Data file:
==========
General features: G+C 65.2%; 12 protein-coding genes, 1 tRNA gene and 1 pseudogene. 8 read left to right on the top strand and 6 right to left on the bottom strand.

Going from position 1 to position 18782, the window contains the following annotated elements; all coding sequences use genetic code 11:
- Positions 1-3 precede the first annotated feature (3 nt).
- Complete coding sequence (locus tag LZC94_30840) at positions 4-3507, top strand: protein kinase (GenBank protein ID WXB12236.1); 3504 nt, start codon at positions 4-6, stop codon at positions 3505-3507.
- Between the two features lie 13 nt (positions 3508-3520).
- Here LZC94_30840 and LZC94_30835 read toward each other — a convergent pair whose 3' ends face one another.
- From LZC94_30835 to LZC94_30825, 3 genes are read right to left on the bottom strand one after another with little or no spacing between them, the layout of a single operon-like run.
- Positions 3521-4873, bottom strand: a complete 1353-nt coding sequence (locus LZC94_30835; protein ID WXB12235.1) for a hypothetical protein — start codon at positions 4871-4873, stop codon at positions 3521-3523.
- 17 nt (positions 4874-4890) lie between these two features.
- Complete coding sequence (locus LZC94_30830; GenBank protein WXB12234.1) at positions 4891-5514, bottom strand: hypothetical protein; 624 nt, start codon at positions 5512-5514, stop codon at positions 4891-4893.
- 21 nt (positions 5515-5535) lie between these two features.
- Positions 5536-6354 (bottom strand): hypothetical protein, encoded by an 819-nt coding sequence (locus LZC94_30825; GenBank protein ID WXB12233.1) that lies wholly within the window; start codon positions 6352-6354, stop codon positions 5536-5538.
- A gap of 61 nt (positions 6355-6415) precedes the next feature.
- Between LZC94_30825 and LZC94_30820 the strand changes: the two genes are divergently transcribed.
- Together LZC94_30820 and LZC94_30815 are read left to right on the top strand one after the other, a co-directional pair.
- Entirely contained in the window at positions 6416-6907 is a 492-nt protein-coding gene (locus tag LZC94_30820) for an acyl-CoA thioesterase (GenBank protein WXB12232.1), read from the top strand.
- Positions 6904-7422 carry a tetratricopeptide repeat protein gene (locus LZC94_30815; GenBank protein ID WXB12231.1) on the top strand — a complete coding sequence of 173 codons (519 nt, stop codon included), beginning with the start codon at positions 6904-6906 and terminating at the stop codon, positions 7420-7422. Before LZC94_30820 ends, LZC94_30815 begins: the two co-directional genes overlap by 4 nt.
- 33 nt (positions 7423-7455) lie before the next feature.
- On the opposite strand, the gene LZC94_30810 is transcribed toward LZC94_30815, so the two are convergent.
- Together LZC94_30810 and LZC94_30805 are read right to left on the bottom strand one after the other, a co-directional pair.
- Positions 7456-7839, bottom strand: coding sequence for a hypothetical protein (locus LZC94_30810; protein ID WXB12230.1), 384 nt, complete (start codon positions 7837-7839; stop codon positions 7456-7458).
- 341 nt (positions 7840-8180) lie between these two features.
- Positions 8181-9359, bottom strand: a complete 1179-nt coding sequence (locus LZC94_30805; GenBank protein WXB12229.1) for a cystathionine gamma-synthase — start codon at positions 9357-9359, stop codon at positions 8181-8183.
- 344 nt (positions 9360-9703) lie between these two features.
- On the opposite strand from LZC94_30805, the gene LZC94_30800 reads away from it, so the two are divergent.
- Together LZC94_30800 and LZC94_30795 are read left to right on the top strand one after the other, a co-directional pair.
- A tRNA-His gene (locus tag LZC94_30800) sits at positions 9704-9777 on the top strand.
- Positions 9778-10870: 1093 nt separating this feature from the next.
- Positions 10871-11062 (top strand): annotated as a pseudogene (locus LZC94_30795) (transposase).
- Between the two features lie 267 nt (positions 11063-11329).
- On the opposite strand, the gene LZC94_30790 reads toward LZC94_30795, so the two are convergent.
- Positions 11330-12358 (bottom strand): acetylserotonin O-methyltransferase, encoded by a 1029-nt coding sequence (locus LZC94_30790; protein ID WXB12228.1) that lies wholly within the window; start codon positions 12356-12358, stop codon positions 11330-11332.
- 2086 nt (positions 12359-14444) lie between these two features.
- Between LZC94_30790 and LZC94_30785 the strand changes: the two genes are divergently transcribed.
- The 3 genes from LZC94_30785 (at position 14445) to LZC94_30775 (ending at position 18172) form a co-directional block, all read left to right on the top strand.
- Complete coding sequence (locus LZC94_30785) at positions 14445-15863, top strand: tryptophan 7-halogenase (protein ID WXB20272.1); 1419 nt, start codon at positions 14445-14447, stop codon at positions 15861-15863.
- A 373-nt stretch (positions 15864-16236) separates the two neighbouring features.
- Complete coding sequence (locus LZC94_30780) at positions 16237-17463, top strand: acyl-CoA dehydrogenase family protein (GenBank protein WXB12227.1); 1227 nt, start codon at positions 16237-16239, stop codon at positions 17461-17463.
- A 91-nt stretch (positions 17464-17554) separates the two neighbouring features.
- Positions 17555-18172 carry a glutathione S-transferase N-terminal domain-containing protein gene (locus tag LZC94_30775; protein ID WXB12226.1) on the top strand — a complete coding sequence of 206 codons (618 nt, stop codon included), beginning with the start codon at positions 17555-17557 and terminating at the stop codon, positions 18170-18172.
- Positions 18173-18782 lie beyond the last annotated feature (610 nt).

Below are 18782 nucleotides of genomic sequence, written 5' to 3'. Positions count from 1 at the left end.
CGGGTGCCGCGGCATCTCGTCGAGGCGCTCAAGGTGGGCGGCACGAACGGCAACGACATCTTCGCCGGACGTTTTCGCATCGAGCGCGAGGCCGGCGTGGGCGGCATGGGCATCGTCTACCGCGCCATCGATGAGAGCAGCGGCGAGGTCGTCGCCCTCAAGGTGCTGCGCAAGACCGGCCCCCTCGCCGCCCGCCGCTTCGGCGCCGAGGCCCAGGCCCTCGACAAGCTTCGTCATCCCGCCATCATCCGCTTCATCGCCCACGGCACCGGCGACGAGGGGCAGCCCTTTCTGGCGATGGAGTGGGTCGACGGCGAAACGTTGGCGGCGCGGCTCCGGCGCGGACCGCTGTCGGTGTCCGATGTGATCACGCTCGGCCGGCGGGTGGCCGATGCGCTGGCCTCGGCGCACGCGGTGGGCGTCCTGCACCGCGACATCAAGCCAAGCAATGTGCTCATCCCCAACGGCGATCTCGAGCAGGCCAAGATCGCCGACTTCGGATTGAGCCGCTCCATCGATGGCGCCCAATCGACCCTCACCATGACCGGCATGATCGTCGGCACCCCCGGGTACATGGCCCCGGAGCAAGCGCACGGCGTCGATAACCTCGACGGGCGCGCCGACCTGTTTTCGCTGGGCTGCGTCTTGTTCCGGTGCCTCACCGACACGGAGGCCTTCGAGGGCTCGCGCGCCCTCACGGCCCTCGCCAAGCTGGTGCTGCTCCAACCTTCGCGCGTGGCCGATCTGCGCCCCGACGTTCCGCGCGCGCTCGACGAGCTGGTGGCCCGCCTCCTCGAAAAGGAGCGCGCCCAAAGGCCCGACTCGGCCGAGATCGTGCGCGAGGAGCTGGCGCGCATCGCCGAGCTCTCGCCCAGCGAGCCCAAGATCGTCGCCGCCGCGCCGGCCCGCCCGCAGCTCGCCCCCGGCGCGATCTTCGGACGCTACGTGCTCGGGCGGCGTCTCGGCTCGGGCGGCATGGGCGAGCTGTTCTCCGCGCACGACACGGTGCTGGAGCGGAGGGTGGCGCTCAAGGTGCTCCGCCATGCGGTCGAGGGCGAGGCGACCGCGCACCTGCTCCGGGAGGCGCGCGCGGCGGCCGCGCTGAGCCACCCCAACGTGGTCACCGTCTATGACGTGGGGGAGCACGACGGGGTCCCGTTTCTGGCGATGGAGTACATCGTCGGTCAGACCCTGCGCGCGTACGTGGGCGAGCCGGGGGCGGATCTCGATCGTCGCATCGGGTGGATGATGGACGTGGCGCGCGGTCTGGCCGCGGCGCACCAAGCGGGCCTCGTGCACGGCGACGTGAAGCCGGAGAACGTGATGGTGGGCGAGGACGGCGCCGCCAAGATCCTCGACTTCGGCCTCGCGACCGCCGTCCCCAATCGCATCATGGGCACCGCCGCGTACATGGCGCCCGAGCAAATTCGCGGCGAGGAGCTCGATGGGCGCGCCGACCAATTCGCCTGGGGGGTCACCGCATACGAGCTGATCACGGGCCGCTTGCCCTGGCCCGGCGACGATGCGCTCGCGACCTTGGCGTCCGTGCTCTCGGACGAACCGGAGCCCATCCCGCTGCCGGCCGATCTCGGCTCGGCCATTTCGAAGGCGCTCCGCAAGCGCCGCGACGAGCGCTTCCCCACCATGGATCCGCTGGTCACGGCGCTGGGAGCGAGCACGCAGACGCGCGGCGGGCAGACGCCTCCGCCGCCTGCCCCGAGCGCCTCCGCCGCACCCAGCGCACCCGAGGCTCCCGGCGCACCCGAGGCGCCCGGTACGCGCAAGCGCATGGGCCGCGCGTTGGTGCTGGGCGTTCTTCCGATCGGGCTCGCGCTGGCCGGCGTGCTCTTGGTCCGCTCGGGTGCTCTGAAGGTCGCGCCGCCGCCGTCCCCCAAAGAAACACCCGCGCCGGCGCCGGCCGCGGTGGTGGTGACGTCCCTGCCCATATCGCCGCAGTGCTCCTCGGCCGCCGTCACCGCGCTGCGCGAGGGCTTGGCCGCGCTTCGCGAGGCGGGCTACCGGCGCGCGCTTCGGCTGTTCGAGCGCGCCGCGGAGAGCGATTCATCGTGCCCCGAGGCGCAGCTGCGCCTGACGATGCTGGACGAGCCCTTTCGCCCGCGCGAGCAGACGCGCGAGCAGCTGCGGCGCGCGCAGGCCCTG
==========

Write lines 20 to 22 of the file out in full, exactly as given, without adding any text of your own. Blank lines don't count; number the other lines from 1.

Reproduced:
- Together LZC94_30810 and LZC94_30805 are read right to left on the bottom strand one after the other, a co-directional pair.
- Positions 7456-7839, bottom strand: coding sequence for a hypothetical protein (locus LZC94_30810; protein ID WXB12230.1), 384 nt, complete (start codon positions 7837-7839; stop codon positions 7456-7458).
- 341 nt (positions 7840-8180) lie between these two features.